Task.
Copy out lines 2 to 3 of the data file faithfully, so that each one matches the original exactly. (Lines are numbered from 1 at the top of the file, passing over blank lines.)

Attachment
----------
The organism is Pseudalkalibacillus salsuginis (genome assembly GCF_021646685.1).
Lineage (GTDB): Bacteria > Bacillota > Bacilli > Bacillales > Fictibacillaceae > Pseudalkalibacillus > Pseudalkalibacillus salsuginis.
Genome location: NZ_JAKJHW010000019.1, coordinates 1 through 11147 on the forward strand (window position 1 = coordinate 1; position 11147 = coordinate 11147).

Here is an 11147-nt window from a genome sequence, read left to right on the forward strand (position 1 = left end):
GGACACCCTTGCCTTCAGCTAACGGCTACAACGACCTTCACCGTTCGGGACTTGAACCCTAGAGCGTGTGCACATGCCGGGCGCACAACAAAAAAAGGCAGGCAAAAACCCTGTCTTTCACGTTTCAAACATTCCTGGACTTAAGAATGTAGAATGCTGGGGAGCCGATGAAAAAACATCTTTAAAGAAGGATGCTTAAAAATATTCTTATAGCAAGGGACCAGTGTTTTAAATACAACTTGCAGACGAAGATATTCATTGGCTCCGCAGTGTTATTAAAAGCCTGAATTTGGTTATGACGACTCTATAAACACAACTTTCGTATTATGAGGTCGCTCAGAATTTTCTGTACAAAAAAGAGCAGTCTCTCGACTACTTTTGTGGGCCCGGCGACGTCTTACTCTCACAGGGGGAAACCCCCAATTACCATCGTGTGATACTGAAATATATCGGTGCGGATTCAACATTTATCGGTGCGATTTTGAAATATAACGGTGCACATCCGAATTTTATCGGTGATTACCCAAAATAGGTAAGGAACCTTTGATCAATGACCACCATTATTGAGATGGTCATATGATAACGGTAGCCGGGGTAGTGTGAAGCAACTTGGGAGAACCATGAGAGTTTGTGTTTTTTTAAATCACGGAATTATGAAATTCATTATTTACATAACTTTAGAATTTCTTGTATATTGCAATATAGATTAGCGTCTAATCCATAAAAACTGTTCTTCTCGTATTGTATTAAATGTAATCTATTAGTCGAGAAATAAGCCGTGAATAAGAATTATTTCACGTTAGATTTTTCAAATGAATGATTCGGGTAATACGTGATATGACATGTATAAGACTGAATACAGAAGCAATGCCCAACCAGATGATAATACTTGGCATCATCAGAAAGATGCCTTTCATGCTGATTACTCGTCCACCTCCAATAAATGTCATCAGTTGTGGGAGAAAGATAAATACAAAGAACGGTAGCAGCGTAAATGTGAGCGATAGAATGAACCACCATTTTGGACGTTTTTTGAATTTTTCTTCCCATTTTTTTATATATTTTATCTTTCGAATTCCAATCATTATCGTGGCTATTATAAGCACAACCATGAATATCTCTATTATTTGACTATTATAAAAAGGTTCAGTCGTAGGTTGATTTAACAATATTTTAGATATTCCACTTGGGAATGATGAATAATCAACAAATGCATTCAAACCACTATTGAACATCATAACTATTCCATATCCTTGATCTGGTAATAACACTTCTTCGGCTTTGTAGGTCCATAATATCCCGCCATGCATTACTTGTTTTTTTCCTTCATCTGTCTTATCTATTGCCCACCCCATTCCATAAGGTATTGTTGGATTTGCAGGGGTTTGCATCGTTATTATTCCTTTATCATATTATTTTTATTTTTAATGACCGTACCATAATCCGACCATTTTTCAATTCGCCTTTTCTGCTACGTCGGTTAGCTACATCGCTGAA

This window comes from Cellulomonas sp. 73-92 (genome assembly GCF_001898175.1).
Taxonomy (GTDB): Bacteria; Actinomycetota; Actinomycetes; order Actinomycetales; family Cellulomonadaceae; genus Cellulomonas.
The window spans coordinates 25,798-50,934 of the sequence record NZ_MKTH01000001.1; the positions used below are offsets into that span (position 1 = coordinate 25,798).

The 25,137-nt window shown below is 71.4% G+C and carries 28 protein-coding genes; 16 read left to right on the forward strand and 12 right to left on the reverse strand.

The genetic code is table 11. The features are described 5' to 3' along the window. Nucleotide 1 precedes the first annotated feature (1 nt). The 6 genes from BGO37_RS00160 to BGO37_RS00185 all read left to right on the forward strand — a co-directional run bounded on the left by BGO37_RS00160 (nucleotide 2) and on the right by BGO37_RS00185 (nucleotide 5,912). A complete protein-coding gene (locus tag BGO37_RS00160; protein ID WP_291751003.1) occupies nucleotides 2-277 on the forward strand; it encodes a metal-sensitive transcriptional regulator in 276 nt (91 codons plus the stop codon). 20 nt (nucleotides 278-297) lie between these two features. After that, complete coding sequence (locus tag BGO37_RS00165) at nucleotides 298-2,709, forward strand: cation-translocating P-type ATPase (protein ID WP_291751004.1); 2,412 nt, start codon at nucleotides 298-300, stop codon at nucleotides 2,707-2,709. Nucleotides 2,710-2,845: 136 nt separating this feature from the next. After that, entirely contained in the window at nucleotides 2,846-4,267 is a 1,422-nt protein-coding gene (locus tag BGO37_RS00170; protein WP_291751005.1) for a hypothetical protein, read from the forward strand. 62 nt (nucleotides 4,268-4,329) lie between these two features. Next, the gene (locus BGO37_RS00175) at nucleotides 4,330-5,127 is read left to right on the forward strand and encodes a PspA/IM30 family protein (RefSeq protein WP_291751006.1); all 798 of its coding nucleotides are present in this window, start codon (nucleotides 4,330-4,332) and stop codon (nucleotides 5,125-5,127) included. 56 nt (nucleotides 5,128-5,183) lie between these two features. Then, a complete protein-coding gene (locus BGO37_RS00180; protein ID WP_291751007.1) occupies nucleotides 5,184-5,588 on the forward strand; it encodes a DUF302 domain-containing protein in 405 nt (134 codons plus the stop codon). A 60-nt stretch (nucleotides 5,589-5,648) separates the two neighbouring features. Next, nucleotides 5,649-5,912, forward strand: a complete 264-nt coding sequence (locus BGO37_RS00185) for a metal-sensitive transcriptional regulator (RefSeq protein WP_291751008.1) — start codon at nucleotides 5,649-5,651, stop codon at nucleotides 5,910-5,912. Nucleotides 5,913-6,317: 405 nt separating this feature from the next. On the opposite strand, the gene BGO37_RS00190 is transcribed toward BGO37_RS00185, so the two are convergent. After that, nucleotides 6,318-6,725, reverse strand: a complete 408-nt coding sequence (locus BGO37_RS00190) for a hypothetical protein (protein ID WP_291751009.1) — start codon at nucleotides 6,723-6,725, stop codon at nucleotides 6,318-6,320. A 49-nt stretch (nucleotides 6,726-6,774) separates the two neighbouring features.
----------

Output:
Lineage (GTDB): Bacteria > Bacillota > Bacilli > Bacillales > Fictibacillaceae > Pseudalkalibacillus > Pseudalkalibacillus salsuginis.
Genome location: NZ_JAKJHW010000019.1, coordinates 1 through 11147 on the forward strand (window position 1 = coordinate 1; position 11147 = coordinate 11147).